Picking and grinning: Notes on Telluride Bluegrass 2011 | AspenTimes.com

Picking and grinning: Notes on Telluride Bluegrass 2011

Stewart OksenhornThe Aspen TimesAspen, CO Colorado
Stewart Oksenhorn/The Aspen TimesKai Welch and Abigail Washburn on stage at the 38th annual Telluride Bluegrass Festival.

TELLURIDE, Colo. – Thoughts while biking the hillsides of Telluride in search of cell phone reception, praying I hadn’t missed the opportunity to photograph mandolinist Sarah Jarosz, eating many enchiladas at La Cocina de Luz restaurant, searching for suitable bathroom facilities in a town swimming in Port-a-Potties, squeezing in sleep in the free-form Town Park Campground, and catching 28 sets of music over four days. And, of course, marveling at the glory that was the 38th annual Telluride Bluegrass Festival, held June 16-19.• The final two bands at Telluride ’11 – and easily the weekend’s two biggest draws – were British acts: Mumford & Sons and Robert Plant. Though neither of them played bluegrass, the links to bluegrass were evident, with banjos, mandolins and stand-up bass. Which helps lay to rest the idea that bluegrass is insular hillbilly music.Further regional facts: of the three most-visible festival pickers, one was raised in New York City (Bla Fleck), and another was raised in San Diego and resides in New York (Chris Thile). Sam Bush, the King of Telluride, can claim genuine bluegrass blood – born and raised in Bowling Green, Kentucky, the Bluegrass state.• While Bush remains Telluride royalty, making numerous appearances over the weekend, the crown might rest uneasy upon his head. Sunday came and went without a single Sam sighting, while Thile was everywhere, all weekend – free shows in Elks Park, mainstage sets with Punch Brothers and a duo with guitarist Michael Daves, sitting in with bassist Edgar Meyer, playing a free, two and a half hour show at the Steaming Bean coffee shop.• The picking scene in the Town Park Campground, adjacent to the festival site, is mostly a myth – which was good for my sleep, but messed with my romantic vision of ’round-the-clock music-making. When I dragged my ass back to my tent each night, there was the occasional picker or strummer, but nothing like competing jam sessions. Too much chill in the Telluride air, several people told me.• Favorite activity besides watching the music: Watching Bella Betts watch the music. The 10-year-old former Aspenite would sit front-row center and simply absorb the music with an intensity I only dream of. And when Thile would hit the stage, her concentration amped up. As you might expect, that kind of listening translates into phenomenal picking – check out Bella’s sit-in with Thile at the Steaming Bean (youtube.com/watch?v=3St1CoH1rKU).• As a bluegrass town, Telluride kicks Aspen’s butt (and that of every other town, Nashville quite possibly included). But Aspen edges Telluride in the Edgar Meyer department.Meyer, the extraordinary bassist and composer, played a solo set in Telluride, and it was a festival highlight for me. But Meyer’s solo show is chamber music, better suited to a small hall than an open-air festival. Better, that is, in the Aspen Music Festival’s Harris Hall, where Meyer, a Music Festival faculty member, performs solo on Aug. 17. (Last year, Meyer performed in a trio with Bla Fleck and tabla player Zakir Hussain in T-ride – a good show, but not as good as the one later in the summer at the more appropriate Benedict Music Tent in Aspen.)• I’m not sure I believe in angels, but Telluride is starting to convince me. Last year, it was the people at the Capella Telluride giving me a luxurious room for the entire Bluegrass weekend. This year, it was Amy, a former Telluride mayor, opening the doors (and, mercifully, the shower stall) of her condo – which happened to be directly across the street from the festival entrance.(Note to the Capella, now known as the Hotel Madeline: Ummm, looks like your turn again next year.)• I propose a partnership between Telluride Bluegrass and the Wheeler Opera House, along the lines of the Mountainfilm in Telluride/MountainSummit set-up. They provide the booking and marketing savvy; we provide the venue.• Somehow I made it this far without mentioning that I saw my favorite band, Railroad Earth, twice over the weekend – on the mainstage, and a magnificent Nightgrass show at the incomparable Sheridan Opera House. Maybe if they had played even one of my two favorite songs at either of the shows, they’d have been mentioned sooner.• Is Telluride Bluegrass perfection? Of course not. There’s no food for the press. The weather was just barely good enough (Saturday was ideal, with sun and clouds in perfect balance; Sunday had an hours-long rain shower). Yonder Mountain String Band still has its regular mainstage slot, and the grounds are filled with a fair number of people who think this is a good thing.Solve two of those things – easy enough, right? – and I’ll be happy to call it perfection.• My weekend accomplice, Alan, came in as something of a bluegrass fan. But I loved watching him discover for himself musicians like Tim O’Brien, Darrell Scott, Steve Earle, Brittany Haas and others. After the weekend, I saw him and he was in this state of awe, still absorbing what he had experienced, but no doubt having his take on acoustic music broadened, deepened and altered.It was an experience I recognized – it was more or less the same one I had after my first Telluride Bluegrass festival, in 1994.• We ain’t nearly done with banjos and fiddles and murder ballads.Steve Earle, who played a great Telluride set, hits Carbondale’s PAC3 on Sunday, July 3, appearing with his Dukes & Duchesses – far as I can tell, Earle’s first valley appearance with a band. To prepare, check out Earle’s new album and new novel, both titled “I’ll Never Get Out of This World Alive.”The PAC3 lineup looks like a mini bluegrass festival, spread out over a few months. Reigning royalty of traditional bluegrass, the Del McCoury Band, is set for July 28. Texas singer-songwriter Robert Earl Keen plays Aug. 16. And Sam Bush, the King of Telluride, graces Carbondale with a visit on Sept. 16.The Bluegrass Sundays series, on top of Aspen Mountain each Sunday afternoon, features the Defiance String Band, with local pickers John Sommers and Don & April Paine, on July 3. Other series highlights include the Henhouse Prowlers (July 24), a Chicago band who plays the mainstage at this year’s Rockygrass festival; the Hillbenders (July 31), a Missouri group that won the 2009 Telluride Band Competition; and Grand Junction’s Straygrass (Aug. 7).Deer Tick, a Rhode Island folk-rock band that you could picture on the Telluride stage, makes its local debut July 25 at Belly Up.Carbondale’s Mountain Fair (July 29-31) features Colorado’s fast-rising gypsy-grass band Elephant Revival, as well as the Hillbenders.As mentioned, Edgar Meyer plays an Aspen Music Festival date on Aug. 17.stewart@aspentimes.com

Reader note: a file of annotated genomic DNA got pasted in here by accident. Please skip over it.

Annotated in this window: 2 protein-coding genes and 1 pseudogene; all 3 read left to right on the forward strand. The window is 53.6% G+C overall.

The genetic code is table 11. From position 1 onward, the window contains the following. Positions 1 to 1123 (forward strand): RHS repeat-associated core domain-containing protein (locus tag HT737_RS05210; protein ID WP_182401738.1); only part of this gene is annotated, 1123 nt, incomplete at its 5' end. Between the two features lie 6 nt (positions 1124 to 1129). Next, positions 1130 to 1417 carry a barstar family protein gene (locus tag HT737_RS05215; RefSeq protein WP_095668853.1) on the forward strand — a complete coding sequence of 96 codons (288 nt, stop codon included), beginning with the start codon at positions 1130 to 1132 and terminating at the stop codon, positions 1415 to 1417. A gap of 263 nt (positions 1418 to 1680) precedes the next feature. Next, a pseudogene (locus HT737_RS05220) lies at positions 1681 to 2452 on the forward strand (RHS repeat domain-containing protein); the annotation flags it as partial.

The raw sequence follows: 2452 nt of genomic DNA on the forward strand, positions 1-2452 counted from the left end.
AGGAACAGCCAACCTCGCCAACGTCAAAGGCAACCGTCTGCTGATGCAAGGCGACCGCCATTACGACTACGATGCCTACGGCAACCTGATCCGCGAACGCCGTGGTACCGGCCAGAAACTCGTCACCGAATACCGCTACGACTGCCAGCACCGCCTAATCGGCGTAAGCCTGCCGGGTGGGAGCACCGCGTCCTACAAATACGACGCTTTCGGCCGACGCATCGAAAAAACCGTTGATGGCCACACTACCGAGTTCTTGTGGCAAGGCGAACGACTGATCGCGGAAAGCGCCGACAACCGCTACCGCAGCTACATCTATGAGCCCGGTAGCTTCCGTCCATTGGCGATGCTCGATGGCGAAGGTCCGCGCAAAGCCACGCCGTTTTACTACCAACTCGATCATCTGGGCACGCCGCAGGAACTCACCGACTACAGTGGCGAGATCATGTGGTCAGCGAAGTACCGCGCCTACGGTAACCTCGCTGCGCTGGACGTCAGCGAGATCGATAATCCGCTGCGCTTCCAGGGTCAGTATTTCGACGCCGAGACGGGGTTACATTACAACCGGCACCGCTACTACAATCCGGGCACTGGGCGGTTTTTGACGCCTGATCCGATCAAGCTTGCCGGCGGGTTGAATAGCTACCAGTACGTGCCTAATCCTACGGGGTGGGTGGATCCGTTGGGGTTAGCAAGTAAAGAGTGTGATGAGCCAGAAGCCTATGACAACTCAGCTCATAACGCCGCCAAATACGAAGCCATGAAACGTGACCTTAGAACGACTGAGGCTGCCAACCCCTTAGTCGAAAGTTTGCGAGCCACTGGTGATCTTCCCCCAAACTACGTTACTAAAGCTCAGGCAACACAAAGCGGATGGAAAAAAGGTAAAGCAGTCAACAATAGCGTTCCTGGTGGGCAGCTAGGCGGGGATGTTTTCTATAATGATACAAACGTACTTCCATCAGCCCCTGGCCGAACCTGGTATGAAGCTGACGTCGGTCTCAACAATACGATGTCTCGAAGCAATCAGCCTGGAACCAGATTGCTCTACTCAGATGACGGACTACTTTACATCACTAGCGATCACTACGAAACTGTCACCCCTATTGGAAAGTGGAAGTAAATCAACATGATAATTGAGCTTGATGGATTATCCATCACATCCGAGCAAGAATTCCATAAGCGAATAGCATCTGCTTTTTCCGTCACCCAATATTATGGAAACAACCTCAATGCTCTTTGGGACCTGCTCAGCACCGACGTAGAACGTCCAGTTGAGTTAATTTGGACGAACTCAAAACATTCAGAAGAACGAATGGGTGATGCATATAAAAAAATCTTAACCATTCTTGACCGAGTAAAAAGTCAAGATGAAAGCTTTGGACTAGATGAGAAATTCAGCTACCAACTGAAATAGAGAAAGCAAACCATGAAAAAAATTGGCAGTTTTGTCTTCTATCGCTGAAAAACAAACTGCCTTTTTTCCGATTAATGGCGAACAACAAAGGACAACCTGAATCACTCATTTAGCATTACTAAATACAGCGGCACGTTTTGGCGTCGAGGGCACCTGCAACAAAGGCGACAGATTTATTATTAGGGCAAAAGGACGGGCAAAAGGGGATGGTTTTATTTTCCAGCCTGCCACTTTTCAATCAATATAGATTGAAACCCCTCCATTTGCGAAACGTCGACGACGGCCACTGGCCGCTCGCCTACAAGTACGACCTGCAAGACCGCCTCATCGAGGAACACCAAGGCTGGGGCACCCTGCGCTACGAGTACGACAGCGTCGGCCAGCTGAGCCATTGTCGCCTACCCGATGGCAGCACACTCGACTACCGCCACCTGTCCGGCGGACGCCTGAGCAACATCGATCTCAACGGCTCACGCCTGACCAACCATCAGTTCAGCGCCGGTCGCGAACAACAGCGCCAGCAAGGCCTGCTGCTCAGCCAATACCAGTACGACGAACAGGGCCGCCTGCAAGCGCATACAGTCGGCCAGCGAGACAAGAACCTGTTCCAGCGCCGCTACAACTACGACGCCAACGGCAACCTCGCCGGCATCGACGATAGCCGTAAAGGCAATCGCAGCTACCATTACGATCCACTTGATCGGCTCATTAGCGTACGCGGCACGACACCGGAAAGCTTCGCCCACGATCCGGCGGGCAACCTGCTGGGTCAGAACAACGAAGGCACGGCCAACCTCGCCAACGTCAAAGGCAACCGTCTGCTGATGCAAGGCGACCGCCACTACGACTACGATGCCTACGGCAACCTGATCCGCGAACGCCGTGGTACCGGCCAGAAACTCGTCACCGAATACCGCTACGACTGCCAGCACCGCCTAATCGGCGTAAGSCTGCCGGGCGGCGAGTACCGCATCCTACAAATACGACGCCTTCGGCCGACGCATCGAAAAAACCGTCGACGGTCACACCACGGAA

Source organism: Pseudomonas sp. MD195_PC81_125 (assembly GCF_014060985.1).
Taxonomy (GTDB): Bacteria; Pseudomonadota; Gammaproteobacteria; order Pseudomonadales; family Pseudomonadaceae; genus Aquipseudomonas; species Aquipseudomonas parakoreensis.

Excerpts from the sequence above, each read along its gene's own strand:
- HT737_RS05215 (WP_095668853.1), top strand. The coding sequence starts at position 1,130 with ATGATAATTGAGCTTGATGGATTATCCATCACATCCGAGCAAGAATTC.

Support Local Journalism

Support Local Journalism

Readers around Aspen and Snowmass Village make the Aspen Times’ work possible. Your financial contribution supports our efforts to deliver quality, locally relevant journalism.

Now more than ever, your support is critical to help us keep our community informed about the evolving coronavirus pandemic and the impact it is having locally. Every contribution, however large or small, will make a difference.

Each donation will be used exclusively for the development and creation of increased news coverage.


Start a dialogue, stay on topic and be civil.
If you don't follow the rules, your comment may be deleted.

User Legend: iconModerator iconTrusted User